IMF Executive Board Discusses Macroeconomic Developments and Prospects in Low-Income Countries

April 2, 2024

Washington, DC: On March 29, 2024,the Executive Board of the International Monetary Fund (IMF) discussed the IMF staff paper on macroeconomic developments and prospects in low-income countries (LICs) [link], which includes in-depth analysis of strategies for strengthening social safety nets (SSN) in LICs. The paper defines LICs as those 69 countries eligible for the Poverty Reduction and Growth Trust facilities. [1]

The economic scarring of the COVID-19 pandemic, Russia’s war in Ukraine and ensuing geopolitical tensions, and the tightening of financial conditions following strong inflationary pressures have hit LICs the hardest in recent years.

LICs' prospects are finally slowly improving, helped by a better global outlook, as economic growth accelerates, inflation decreases, and financial conditions ease. However, significant uncertainties and adverse risks remain in the context of a more shock-prone world. Liquidity conditions remain tight and the burden of high debt service payments limits the space for development spending.

However, there is significant heterogeneity amongst LICs. The poorest countries have been hit hardest by the pandemic and have experienced the strongest scarring in terms of output loss. Fragile and conflict affected states (FCS) have seen their recovery hindered by weak institutions and inherent fragilities. The many LICs whose exports have been concentrated in a few products, have had weaker and more volatile performance. Fuel exporters, in particular, have missed the chance to capitalize on the oil windfall and will now have to consolidate in a less favorable environment. On the contrary, diversified exporters and frontier markets have shown more resilience to shocks. Finally, many Small Developing States who are often tourism-dependent, have recovered comparatively better but need to reduce high debt levels and allocate part of their revenues to critical climate change adaptation investments.

The report points to the fact that decisive efforts are needed to accelerate income convergence with more advanced economies and make progress towards the Sustainable Development Goals. This involves boosting growth, overcoming setbacks in poverty reduction triggered by the COVID-19 pandemic, reversing negative trends in food security and women’s employment, and enhancing resilience to future shocks.

Addressing these challenges requires decisive domestic actions paired with strong external support. On the domestic front, prudent fiscal and monetary policies would be key to maintain macroeconomic stability. The authorities should also focus on accelerating domestic revenue mobilization and prioritizing public spending to create additional space for critical development and social spending. In this context, efficient allocation and expansion of social safety net plays a crucial role in alleviating poverty and building buffers against external shocks. This calls for a re-direction of SSN spending from the better-off to the poorest segments. Strengthening public financial management, governance and transparency would promote accountability and help build political support buy-in for reforms, including ambitious structural reforms that support inclusive growth.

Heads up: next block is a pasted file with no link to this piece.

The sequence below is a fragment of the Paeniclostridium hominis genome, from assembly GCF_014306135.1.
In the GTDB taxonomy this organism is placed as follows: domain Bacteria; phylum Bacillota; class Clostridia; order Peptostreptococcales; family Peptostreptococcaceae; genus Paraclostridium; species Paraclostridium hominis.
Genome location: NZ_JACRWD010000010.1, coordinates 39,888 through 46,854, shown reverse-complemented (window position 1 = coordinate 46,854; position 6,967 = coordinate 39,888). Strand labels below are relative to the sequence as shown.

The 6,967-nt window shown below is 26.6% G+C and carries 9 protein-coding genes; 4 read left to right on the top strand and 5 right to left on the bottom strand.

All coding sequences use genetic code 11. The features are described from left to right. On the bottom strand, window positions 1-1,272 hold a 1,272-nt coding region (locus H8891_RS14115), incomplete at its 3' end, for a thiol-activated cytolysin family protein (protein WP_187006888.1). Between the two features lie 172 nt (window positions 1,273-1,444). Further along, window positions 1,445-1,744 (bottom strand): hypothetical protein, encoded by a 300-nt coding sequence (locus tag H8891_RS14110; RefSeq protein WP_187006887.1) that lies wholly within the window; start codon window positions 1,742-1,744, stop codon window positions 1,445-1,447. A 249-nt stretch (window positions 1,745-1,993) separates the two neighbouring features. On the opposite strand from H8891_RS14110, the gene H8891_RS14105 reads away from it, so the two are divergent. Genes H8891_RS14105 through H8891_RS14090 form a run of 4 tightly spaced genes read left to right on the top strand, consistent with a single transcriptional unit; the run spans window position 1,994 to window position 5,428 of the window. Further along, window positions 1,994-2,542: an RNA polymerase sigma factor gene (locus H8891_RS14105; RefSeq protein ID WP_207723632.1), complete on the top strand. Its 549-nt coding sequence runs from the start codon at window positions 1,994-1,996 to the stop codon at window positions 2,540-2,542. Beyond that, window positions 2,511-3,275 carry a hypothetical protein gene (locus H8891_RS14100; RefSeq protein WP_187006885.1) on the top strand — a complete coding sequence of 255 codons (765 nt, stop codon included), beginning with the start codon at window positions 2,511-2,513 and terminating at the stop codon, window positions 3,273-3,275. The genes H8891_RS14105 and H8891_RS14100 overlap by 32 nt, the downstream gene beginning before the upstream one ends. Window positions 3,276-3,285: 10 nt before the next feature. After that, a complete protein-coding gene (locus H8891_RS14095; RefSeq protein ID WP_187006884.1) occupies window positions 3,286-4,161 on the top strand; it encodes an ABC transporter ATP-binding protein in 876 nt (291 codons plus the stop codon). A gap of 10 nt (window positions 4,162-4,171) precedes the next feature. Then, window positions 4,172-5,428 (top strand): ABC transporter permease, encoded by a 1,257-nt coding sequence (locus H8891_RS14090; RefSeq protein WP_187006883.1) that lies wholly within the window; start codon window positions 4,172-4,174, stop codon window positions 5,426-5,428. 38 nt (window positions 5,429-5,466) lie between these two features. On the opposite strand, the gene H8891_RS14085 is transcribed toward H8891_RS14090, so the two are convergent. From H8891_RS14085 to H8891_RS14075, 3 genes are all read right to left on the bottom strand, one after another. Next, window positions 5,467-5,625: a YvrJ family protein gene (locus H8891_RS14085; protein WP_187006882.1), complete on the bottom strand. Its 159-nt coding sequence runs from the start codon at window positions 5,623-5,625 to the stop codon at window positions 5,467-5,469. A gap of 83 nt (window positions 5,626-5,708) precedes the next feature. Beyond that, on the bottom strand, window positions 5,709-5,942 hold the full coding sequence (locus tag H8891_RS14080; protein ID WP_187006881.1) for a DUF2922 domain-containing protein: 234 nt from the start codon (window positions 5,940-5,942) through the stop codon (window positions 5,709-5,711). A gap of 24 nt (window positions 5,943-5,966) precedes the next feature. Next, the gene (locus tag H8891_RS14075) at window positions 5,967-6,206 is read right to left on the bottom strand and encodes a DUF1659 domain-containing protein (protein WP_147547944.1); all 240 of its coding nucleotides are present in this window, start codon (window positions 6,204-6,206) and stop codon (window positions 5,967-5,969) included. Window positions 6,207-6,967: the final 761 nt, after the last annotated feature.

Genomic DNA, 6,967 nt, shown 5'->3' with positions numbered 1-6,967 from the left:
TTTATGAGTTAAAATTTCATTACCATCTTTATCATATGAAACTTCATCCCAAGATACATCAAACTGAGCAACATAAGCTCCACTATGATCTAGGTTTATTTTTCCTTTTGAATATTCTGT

At the same time, all partners should step up external support, including not just financing but also policy advice and technical assistance. In particular, grants and highly concessional financing will be crucial to support development efforts of poorer countries, while efforts to catalyze private financing should be enhanced, in particular in frontier markets. Improved creditor cooperation would be important to ensure timely debt treatment where needed. The Fund is continuing to play its part: lending more than tripled since the pandemic, the bulk of it on concessional terms, and continuing to adapt its support to respond to changing LIC needs.

Executive Board Assessment[2]

Executive Directors welcomed the timely opportunity to discuss recent macroeconomic developments and prospects in low income countries (LICs). They broadly agreed with the staff’s assessment and the identified policy priorities, including strengthening social safety nets (SSN).

Directors welcomed that after several challenging years marked by the pandemic, Russia’s war in Ukraine, and the tightening of international financial conditions, the macroeconomic outlook for LICs is gradually improving as growth picks up, inflation subsides, and international financial conditions ease. However, risks for LICs are tilted to the downside amid persistent scarring, liquidity challenges (with high debt service putting pressure on the space available for development spending), elevated vulnerabilities to shocks, and relatively low macroeconomic buffers. Some Directors also highlighted the impact of geoeconomic fragmentation on LICs.